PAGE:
The American Immigration Lawyers Association recently obtained filing statistics for the Deferred Action for Childhood Arrivals (DACA) requests from USCIS. The numbers are astounding! From August 15 to September 13, 2012, nearly an entire month after USCIS began accepting requests from DACA candidates, USCIS has received nearly 83,000 requests. Yet, only 29 have been approved! What other important details do the numbers reveal?
Rejections vs. Acceptance
Although 96% of DACA requests are accepted by USCIS for processing, that means 4% are not (about 2,800). What effect does this have on those requests that have been rejected? Rejected requests are not the same as denials, but rather, they are packages that have not been accepted by USCIS for filing because the original package was deficient in some way. For example, the packages could have been missing government filing checks, lacked the proper forms or sent to the wrong address. This is all the more reason for DACA candidates to seek professional, legitimate legal assistance from qualified representatives.
Which states have the most populous DACA candidates? No surprise the states that border-states California (20k) and Texas (11k) have the most DACA candidates. New York came in at 6,600+ and Florida at just over 5,000. Only nine other states had more than 1,000 DACA candidates. Practitioners in states that have high immigrant populations will likely be fielding many DACA requestors’ questions. The American Immigration Council also provides a very interesting map of New American populations which can be compared against these DACA statistics to see how the data aligns.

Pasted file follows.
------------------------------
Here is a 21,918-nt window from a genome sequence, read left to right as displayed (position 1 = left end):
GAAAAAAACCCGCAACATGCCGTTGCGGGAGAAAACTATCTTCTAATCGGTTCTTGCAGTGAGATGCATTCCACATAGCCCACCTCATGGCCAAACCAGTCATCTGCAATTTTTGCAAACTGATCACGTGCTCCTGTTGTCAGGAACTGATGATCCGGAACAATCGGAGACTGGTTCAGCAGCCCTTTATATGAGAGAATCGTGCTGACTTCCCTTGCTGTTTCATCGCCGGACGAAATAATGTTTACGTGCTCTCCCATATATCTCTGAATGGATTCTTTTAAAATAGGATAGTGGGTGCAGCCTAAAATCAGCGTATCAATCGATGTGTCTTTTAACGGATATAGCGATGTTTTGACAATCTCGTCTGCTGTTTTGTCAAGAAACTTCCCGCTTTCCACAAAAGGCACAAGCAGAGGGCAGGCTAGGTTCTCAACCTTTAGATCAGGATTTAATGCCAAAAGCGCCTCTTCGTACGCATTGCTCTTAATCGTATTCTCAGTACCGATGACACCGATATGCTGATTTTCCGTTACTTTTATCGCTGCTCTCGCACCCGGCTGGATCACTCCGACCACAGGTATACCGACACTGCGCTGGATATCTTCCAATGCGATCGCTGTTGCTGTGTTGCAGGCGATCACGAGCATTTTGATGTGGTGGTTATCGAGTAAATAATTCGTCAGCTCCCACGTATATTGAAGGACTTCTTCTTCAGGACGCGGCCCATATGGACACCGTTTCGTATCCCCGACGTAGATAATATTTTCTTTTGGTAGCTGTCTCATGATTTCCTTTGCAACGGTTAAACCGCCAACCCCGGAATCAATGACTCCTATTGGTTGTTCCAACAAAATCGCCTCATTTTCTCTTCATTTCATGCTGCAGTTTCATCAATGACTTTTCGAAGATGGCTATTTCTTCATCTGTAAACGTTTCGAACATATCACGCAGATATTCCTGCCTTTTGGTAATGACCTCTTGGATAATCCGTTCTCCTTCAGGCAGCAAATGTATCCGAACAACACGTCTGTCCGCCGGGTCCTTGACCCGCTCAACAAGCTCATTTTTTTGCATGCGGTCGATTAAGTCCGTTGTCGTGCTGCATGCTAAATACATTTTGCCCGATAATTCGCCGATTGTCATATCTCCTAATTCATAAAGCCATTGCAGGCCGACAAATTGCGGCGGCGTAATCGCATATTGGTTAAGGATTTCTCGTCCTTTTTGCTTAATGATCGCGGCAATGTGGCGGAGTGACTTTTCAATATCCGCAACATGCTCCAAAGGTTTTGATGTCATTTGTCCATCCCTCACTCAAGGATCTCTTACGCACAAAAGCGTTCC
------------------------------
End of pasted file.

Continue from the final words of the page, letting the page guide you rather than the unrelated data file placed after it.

Foreign National Origins
While the majority of DACA candidate requestors are from Mexico (over 46,000), a surprising minority were from countries not located in South America, including: South Korea, Philippines and India. Although it’s still early, the data highlights the fact that the DACA directive can affect nationals from all over the world in spite of the fact that the media has focus almost solely on Hispanic communities in the U.S. Sadly, the data also highlights the need for immigration reform to address and alleviate the challenges that are the cause of these skewed immigration numbers.
Requests for Evidence (RFEs)
In the first month, there appeared to be an insignificant number of Requests for Evidence issued. This is good news and bad news. The good news is the trend towards the last week of receipts indicated the government is at least issuing RFEs before denying a case. This is bad news is that if the RFE is not overcome, these cases would be denied. This brings us back to the role of immigration counsels and/or qualified, accredited representatives (approved by the Board of Immigration Appeals “BIA”). The DACA process is by no means a simple process and we always encourage our readers, particularly DACA candidates, to consult legal assistance prior to filing a case in order to fully assess their risks.
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What are your thoughts on the data so far? We’d love to hear your feedback.